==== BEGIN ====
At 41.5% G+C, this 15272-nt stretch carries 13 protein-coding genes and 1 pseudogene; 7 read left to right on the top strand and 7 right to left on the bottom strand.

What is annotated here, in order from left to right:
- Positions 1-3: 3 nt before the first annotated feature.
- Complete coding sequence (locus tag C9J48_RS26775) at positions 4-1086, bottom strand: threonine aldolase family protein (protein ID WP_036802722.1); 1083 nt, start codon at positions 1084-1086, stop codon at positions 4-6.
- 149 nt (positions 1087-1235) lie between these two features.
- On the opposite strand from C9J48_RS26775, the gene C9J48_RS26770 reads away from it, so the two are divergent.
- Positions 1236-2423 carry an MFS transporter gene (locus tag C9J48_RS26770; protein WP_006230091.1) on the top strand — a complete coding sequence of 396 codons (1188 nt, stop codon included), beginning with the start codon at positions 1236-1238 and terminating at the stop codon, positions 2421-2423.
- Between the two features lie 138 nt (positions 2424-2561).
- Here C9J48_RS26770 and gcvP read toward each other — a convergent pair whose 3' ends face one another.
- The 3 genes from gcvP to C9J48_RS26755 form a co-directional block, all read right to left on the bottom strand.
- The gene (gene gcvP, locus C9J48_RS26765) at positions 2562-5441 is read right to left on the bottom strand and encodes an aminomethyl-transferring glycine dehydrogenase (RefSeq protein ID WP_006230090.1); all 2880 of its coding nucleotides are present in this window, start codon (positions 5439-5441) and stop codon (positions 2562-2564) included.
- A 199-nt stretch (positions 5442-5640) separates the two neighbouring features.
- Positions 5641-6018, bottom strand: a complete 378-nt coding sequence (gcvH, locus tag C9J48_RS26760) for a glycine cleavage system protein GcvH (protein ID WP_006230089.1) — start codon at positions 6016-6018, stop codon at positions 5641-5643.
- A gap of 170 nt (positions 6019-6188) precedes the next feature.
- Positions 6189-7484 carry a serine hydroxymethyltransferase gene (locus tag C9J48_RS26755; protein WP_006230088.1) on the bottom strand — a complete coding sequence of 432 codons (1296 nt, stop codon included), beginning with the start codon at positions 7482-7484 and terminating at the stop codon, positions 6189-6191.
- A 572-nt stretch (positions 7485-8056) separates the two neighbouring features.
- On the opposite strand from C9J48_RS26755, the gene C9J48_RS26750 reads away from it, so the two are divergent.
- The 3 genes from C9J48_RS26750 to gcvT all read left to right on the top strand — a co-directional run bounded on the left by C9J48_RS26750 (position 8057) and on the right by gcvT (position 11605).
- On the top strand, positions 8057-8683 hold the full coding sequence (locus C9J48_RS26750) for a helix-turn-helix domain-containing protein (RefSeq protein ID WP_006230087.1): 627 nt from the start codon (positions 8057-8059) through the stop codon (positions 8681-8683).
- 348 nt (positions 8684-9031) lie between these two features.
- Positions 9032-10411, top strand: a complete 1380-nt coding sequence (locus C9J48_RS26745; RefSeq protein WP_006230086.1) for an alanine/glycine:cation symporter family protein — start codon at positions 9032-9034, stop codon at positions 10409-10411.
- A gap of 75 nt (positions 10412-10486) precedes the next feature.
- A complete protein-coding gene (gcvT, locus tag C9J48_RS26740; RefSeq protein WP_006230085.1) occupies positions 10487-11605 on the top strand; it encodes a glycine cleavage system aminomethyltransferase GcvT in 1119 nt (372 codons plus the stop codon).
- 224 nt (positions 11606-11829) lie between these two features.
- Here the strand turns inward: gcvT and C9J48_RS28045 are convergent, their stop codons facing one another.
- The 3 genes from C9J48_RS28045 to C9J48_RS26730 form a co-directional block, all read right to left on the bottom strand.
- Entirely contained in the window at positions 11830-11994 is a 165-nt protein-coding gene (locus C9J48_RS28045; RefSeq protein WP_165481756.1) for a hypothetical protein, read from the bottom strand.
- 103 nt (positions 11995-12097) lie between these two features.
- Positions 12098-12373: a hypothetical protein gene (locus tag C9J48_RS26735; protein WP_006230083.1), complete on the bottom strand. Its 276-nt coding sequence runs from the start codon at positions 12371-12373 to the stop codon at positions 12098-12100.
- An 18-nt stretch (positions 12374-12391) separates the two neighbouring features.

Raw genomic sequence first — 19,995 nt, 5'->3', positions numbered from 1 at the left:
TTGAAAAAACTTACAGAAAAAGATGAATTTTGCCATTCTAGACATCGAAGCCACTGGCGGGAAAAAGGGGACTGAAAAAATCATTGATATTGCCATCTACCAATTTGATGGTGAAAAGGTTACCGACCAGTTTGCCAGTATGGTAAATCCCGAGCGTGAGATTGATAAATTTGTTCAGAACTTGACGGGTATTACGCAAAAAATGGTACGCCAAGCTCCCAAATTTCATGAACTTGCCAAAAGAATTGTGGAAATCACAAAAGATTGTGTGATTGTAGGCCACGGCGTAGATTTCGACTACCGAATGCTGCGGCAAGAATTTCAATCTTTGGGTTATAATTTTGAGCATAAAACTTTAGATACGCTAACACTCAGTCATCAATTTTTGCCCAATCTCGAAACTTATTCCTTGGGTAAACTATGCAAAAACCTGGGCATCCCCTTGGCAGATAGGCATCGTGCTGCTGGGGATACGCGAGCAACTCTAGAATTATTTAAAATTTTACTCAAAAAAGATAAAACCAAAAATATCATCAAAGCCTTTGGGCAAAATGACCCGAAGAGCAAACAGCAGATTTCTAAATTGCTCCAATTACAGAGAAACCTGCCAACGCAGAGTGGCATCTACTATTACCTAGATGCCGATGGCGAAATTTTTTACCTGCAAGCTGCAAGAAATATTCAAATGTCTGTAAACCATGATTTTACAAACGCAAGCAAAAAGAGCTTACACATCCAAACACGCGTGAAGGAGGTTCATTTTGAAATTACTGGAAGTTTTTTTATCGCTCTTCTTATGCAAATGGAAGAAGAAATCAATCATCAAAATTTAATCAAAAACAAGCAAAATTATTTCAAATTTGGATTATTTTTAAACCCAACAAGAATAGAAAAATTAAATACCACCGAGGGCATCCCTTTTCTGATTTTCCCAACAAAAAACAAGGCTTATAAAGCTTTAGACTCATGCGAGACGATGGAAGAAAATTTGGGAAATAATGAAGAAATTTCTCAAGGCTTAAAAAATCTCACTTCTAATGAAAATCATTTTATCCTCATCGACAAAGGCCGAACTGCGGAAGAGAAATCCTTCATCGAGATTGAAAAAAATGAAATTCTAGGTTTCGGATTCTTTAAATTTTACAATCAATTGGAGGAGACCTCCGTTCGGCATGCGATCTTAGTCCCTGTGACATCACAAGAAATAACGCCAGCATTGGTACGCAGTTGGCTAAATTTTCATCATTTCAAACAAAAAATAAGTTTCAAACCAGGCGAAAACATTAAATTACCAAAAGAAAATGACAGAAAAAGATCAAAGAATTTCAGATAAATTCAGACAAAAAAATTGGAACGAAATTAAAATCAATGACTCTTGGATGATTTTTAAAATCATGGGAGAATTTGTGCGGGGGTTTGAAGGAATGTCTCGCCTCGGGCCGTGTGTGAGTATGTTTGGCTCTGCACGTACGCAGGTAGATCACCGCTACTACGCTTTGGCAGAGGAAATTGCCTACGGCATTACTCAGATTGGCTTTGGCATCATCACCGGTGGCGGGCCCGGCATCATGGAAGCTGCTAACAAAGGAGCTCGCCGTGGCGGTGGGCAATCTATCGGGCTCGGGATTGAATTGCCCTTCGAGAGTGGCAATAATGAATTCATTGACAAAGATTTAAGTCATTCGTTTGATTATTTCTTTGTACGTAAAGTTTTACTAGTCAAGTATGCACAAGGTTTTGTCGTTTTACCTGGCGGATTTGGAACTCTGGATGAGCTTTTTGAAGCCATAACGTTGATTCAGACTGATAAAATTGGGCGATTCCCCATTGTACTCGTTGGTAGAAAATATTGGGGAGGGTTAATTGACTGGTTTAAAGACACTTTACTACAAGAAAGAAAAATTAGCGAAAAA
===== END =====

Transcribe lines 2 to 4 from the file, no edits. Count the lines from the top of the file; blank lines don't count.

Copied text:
What is annotated here, in order from left to right:
- Positions 1-3: 3 nt before the first annotated feature.
- Complete coding sequence (locus tag C9J48_RS26775) at positions 4-1086, bottom strand: threonine aldolase family protein (protein ID WP_036802722.1); 1083 nt, start codon at positions 1084-1086, stop codon at positions 4-6.